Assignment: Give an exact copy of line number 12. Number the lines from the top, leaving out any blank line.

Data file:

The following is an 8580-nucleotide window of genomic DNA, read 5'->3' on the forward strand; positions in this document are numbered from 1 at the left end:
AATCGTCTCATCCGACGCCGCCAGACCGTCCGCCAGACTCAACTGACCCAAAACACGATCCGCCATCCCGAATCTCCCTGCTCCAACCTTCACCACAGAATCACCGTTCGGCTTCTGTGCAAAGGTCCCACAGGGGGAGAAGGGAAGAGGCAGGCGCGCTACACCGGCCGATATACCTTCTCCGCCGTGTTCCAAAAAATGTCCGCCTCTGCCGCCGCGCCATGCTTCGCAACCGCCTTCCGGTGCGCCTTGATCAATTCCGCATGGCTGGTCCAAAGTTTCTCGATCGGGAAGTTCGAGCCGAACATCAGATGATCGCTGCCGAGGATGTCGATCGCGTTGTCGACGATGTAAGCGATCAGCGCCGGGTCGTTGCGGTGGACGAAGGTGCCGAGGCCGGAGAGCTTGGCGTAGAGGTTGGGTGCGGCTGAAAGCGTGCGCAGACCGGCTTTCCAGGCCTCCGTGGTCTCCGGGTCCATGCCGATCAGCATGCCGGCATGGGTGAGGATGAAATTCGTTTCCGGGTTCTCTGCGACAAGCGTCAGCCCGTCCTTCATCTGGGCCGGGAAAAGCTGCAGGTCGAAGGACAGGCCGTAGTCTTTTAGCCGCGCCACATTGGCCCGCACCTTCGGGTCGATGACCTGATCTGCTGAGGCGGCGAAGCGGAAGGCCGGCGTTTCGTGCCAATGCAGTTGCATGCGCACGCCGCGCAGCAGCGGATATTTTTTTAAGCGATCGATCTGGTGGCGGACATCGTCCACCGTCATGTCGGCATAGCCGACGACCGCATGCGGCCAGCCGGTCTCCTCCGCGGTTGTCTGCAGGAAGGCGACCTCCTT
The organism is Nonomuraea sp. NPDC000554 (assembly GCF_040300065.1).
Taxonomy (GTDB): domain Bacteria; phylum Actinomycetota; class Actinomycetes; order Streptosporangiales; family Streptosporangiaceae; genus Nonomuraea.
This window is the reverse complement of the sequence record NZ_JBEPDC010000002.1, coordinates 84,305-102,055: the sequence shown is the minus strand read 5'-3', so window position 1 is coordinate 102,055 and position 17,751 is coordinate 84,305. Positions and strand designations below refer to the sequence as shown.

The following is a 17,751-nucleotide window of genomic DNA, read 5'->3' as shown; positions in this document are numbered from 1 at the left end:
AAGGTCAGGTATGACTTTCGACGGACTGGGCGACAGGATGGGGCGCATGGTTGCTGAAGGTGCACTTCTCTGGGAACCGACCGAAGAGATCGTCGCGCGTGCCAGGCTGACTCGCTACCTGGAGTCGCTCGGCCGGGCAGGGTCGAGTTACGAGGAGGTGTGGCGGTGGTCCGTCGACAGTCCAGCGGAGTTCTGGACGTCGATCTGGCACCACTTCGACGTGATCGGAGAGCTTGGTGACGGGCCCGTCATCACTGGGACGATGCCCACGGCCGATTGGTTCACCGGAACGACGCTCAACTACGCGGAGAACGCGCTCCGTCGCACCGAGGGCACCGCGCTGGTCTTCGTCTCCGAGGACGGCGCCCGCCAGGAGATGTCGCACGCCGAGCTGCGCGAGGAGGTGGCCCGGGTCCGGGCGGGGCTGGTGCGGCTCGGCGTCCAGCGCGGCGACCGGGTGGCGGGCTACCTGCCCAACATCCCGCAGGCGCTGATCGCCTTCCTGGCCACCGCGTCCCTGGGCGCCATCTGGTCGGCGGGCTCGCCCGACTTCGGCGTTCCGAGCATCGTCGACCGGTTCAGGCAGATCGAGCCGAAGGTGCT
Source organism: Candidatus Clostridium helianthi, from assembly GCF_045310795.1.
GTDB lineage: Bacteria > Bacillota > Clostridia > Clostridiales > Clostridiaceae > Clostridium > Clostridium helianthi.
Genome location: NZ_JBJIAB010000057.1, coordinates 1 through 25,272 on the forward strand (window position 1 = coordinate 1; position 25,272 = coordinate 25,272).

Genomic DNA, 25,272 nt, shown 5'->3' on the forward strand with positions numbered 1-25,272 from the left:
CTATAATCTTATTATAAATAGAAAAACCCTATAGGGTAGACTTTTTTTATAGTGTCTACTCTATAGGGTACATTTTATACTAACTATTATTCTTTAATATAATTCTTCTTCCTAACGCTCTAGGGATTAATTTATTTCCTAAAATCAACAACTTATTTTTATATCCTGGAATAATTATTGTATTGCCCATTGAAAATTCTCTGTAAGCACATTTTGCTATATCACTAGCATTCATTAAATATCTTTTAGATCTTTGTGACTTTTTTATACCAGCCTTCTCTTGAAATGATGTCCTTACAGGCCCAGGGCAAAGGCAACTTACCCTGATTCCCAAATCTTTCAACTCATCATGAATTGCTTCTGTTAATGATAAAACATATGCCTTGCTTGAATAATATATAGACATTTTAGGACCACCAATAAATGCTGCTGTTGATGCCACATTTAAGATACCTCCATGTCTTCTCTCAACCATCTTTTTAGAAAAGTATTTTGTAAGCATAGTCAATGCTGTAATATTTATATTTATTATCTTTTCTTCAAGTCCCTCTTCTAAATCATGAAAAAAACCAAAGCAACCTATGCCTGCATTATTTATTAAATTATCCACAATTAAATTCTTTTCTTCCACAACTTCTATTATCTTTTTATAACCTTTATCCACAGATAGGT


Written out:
CTATAATCTTATTATAAATAGAAAAACCCTATAGGGTAGACTTTTTTTATAGTGTCTACTCTATAGGGTACATTTTATACTAACTATTATTCTTTAATATAATTCTTCTTCCTAACGCTCTAGGGATTAATTTATTTCCTAAAATCAACAACTTATTTTTATATCCTGGAATAATTATTGTATTGCCCATTGAAAATTCTCTGTAAGCACATTTTGCTATATCACTAGCATTCATTAAATATCTTTTAGATCTTTGTGACTTTTTTATACCAGCCTTCTCTTGAAATGATGTCCTTACAGGCCCAGGGCAAAGGCAACTTACCCTGATTCCCAAATCTTTCAACTCATCATGAATTGCTTCTGTTAATGATAAAACATATGCCTTGCTTGAATAATATATAGACATTTTAGGACCACCAATAAATGCTGCTGTTGATGCCACATTTAAGATACCTCCATGTCTTCTCTCAACCATCTTTTTAGAAAAGTATTTTGTAAGCATAGTCAATGCTGTAATATTTATATTTATTATCTTTTCTTCAAGTCCCTCTTCTAAATCATGAAAAAAACCAAAGCAACCTATGCCTGCATTATTTATTAAATTATCCACAATTAAATTCTTTTCTTCCACAACTTCTATTATCTTTTTATAACCTTTATCCACAGATAGGT